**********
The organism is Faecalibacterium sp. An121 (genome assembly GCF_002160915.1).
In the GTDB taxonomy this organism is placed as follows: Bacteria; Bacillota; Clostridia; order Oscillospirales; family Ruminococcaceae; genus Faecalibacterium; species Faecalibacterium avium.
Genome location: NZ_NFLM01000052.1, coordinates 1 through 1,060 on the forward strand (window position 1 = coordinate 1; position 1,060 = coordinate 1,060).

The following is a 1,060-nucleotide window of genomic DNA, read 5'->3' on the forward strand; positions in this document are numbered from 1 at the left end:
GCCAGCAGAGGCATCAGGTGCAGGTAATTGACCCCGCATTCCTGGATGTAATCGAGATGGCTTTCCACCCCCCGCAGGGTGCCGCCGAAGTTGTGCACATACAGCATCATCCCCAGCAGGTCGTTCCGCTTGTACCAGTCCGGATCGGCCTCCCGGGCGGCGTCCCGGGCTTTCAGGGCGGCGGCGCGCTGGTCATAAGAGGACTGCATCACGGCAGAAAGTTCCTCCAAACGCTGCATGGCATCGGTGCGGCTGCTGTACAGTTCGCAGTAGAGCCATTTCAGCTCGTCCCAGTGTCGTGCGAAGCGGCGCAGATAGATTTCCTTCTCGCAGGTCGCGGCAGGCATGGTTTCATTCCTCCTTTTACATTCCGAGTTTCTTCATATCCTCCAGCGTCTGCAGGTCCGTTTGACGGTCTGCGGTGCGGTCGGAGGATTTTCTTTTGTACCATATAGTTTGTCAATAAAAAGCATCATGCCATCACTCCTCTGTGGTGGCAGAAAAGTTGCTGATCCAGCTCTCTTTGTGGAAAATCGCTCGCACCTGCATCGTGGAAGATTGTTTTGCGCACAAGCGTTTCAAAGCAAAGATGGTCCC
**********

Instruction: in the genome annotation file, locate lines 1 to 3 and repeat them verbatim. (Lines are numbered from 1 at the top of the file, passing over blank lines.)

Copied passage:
The organism is Faecalibacterium sp. An121 (genome assembly GCF_002160915.1).
In the GTDB taxonomy this organism is placed as follows: Bacteria; Bacillota; Clostridia; order Oscillospirales; family Ruminococcaceae; genus Faecalibacterium; species Faecalibacterium avium.
Genome location: NZ_NFLM01000052.1, coordinates 1 through 1,060 on the forward strand (window position 1 = coordinate 1; position 1,060 = coordinate 1,060).